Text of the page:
30 Years of Reform (and Counting)
In the fall, I wrote “A Brief and Recent History of the Status Quo,” a 700 word post about education reform centered around the idea that schools and school people have always responded to reform with action. In short, the idea of the status quo is something of a myth:
For decades, the status quo has been that things change – in an orderly, collaborative, and productive fashion. This state has always had great teachers and administrators. And this state has always had leaders who insisted on reforming and improving the system. That process has always had bumps, but they have always been overcome by collaboration.
This week, the Oklahoma Policy Institute released a new 54 page report by the Oklahoma Technical Assistance Center titled “Educational Reform in Oklahoma: A Review of Major Legislation and Educational Performance since 1980,” going much deeper into the data, political history, and results of the various efforts to improve public education in Oklahoma.
One piece of advice: if you’re not following the Oklahoma Policy Institute – by Facebook, Twitter, or email, I’m not sure what you’re waiting for. They’re a great source of news in addition to what we get to digest from the major state newspapers and television stations.
Another piece of advice is that you read the report. I find the visitors to this blog to be well-informed and capable of holding meaningful discussions of the issues we all face as we try not just to improve education – but to improve the lives of all students. Many of us have lived through all or some of these reforms, but I know that some readers here have been teaching for ten years or fewer. Even some of the reforms that occurred during the early years of my career were off my radar when I was just trying to survive as a brand new college graduate.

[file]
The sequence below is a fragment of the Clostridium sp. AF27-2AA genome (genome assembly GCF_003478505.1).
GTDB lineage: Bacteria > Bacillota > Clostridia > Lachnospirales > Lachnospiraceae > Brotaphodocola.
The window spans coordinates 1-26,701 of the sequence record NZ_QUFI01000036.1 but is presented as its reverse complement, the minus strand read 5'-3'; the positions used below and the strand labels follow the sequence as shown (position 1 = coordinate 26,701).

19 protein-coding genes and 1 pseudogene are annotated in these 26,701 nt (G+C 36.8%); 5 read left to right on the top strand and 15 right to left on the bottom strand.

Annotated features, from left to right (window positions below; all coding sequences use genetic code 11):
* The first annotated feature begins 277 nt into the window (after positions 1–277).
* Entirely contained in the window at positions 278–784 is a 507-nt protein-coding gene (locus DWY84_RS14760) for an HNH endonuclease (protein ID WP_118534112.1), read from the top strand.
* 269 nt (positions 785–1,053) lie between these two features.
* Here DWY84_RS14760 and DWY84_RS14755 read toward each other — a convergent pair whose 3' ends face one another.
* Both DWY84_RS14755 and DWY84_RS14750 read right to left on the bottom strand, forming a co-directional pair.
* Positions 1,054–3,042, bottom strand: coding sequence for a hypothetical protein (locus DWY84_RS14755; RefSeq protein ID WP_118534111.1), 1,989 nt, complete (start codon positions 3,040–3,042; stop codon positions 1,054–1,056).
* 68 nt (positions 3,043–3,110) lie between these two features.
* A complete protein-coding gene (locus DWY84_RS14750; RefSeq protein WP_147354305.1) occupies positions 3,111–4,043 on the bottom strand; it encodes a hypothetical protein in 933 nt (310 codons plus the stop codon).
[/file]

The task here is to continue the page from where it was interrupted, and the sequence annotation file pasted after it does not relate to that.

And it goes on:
Probably my favorite part of the report’s executive summary was this paragraph explaining the problem with implementing too many reforms at once:
There have been so many reforms that it is impossible to state with certainty which ones have worked and which have not – with this amount of change from year to year, attribution of results is a problem. It is easier to assess the impact of programs for which in-depth data are published, but most of the reforms address broad themes that affect all schools and grade levels (e.g., implementing a new state curriculum). For programs such as these, the effects are so diffuse that it is difficult to determine the efficacy of any single set of reforms. The statewide student information system should make it easier to evaluate the effectiveness of specific reforms in the future, if reviewing those data is built into the system.
In other words, if anything has improved for students, we can’t pin down the specific reform that made it happen. With what we’re seeing in the anti-school climate pervasive in the legislature and at the SDE, with initiatives brought in from Jeb Bush and ALEC, that effect will only be increased in the future.